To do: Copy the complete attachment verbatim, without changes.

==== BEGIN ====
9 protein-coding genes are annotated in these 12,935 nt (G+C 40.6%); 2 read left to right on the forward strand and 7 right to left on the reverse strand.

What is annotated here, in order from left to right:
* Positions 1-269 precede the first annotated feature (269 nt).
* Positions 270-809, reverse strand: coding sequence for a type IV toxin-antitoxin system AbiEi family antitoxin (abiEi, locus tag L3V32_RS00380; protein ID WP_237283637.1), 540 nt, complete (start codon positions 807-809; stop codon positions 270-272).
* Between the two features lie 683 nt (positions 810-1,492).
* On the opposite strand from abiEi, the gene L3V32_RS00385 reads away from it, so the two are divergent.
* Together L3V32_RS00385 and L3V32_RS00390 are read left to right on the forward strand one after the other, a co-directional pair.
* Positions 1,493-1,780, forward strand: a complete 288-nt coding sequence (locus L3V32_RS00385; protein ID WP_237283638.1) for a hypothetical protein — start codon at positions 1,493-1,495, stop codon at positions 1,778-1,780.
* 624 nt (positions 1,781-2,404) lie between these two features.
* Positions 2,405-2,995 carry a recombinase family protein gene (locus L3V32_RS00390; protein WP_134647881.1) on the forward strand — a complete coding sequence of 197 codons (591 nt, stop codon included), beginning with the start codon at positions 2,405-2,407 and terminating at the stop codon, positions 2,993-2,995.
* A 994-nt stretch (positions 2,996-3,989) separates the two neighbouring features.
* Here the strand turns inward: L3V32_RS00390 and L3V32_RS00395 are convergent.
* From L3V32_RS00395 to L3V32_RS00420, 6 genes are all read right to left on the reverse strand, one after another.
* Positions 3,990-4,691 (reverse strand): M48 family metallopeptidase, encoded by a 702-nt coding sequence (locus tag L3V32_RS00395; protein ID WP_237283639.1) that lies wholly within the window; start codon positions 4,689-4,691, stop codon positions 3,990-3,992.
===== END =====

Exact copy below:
9 protein-coding genes are annotated in these 12,935 nt (G+C 40.6%); 2 read left to right on the forward strand and 7 right to left on the reverse strand.

What is annotated here, in order from left to right:
* Positions 1-269 precede the first annotated feature (269 nt).
* Positions 270-809, reverse strand: coding sequence for a type IV toxin-antitoxin system AbiEi family antitoxin (abiEi, locus tag L3V32_RS00380; protein ID WP_237283637.1), 540 nt, complete (start codon positions 807-809; stop codon positions 270-272).
* Between the two features lie 683 nt (positions 810-1,492).
* On the opposite strand from abiEi, the gene L3V32_RS00385 reads away from it, so the two are divergent.
* Together L3V32_RS00385 and L3V32_RS00390 are read left to right on the forward strand one after the other, a co-directional pair.
* Positions 1,493-1,780, forward strand: a complete 288-nt coding sequence (locus L3V32_RS00385; protein ID WP_237283638.1) for a hypothetical protein — start codon at positions 1,493-1,495, stop codon at positions 1,778-1,780.
* 624 nt (positions 1,781-2,404) lie between these two features.
* Positions 2,405-2,995 carry a recombinase family protein gene (locus L3V32_RS00390; protein WP_134647881.1) on the forward strand — a complete coding sequence of 197 codons (591 nt, stop codon included), beginning with the start codon at positions 2,405-2,407 and terminating at the stop codon, positions 2,993-2,995.
* A 994-nt stretch (positions 2,996-3,989) separates the two neighbouring features.
* Here the strand turns inward: L3V32_RS00390 and L3V32_RS00395 are convergent.
* From L3V32_RS00395 to L3V32_RS00420, 6 genes are all read right to left on the reverse strand, one after another.
* Positions 3,990-4,691 (reverse strand): M48 family metallopeptidase, encoded by a 702-nt coding sequence (locus tag L3V32_RS00395; protein ID WP_237283639.1) that lies wholly within the window; start codon positions 4,689-4,691, stop codon positions 3,990-3,992.